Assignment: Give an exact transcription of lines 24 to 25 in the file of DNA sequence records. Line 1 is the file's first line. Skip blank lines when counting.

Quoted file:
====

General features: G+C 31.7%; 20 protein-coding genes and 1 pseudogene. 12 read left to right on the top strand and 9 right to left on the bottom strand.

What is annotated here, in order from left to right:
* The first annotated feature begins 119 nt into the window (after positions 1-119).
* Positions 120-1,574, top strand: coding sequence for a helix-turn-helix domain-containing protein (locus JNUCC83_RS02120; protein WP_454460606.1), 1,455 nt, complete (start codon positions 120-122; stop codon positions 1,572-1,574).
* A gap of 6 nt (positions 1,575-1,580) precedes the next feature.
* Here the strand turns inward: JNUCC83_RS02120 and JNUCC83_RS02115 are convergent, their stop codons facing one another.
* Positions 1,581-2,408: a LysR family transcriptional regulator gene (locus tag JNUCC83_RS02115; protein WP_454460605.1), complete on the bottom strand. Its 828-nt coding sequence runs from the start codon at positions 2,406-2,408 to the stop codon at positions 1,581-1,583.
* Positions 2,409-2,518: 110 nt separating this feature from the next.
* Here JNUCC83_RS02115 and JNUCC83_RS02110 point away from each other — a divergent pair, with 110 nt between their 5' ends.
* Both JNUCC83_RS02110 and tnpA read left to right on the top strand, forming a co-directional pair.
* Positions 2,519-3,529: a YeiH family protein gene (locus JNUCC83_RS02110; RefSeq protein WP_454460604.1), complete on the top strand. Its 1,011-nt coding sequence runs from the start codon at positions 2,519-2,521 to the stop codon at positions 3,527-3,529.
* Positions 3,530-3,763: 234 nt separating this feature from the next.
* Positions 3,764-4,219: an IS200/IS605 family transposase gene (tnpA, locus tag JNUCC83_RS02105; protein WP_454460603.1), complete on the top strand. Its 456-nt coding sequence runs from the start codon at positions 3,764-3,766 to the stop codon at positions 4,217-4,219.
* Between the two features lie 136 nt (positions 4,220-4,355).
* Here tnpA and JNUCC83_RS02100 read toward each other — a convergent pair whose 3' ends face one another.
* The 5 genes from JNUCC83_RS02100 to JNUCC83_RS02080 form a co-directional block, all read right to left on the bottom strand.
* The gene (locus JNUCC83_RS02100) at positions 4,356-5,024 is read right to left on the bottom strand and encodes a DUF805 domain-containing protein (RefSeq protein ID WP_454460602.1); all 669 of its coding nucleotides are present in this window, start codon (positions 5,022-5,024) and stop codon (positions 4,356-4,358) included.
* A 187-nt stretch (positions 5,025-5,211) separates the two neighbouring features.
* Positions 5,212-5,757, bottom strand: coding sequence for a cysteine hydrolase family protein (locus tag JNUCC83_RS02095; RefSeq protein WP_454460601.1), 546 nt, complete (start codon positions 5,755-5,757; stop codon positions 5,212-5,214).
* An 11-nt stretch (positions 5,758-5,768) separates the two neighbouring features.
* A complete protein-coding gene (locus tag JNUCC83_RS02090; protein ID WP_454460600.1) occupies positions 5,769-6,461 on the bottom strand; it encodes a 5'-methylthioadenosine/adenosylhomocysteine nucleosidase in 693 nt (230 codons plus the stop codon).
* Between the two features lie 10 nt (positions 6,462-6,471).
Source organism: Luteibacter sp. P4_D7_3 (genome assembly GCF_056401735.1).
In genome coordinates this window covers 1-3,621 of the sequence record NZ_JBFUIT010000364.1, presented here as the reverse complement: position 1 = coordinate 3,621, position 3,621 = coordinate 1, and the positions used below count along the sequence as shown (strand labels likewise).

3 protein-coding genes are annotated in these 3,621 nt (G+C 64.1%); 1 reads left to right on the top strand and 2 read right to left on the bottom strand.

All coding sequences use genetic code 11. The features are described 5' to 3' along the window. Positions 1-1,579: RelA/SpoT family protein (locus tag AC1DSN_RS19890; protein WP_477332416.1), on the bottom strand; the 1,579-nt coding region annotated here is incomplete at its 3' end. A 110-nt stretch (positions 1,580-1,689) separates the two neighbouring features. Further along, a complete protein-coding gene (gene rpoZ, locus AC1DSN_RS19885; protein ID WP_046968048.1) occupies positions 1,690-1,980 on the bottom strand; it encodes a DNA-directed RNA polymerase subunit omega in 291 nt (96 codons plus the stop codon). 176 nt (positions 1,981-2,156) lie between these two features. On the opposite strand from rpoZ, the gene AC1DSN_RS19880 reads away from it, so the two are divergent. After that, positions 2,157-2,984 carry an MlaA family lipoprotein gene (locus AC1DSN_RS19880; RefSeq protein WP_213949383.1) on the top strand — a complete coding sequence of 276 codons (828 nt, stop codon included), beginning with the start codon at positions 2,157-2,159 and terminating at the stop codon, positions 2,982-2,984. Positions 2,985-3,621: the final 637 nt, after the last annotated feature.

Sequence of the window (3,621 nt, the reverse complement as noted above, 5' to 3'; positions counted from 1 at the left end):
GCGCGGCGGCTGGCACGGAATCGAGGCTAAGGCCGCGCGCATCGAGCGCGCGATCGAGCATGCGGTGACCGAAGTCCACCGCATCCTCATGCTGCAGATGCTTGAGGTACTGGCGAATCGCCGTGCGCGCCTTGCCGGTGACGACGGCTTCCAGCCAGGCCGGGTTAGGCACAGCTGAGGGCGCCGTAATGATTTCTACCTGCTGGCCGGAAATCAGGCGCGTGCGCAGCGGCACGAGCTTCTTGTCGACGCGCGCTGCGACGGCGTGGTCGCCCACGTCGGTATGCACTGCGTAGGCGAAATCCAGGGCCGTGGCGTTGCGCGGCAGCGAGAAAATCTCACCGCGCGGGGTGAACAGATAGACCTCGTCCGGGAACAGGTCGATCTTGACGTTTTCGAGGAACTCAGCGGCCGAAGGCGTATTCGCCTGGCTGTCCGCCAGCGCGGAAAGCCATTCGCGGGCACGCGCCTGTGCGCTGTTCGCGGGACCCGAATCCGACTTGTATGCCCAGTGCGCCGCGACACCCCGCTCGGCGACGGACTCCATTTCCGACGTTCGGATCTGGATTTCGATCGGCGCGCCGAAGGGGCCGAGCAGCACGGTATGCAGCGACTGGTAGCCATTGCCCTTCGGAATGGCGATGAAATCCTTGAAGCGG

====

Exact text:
In genome coordinates this window covers 1-3,621 of the sequence record NZ_JBFUIT010000364.1, presented here as the reverse complement: position 1 = coordinate 3,621, position 3,621 = coordinate 1, and the positions used below count along the sequence as shown (strand labels likewise).

3 protein-coding genes are annotated in these 3,621 nt (G+C 64.1%); 1 reads left to right on the top strand and 2 read right to left on the bottom strand.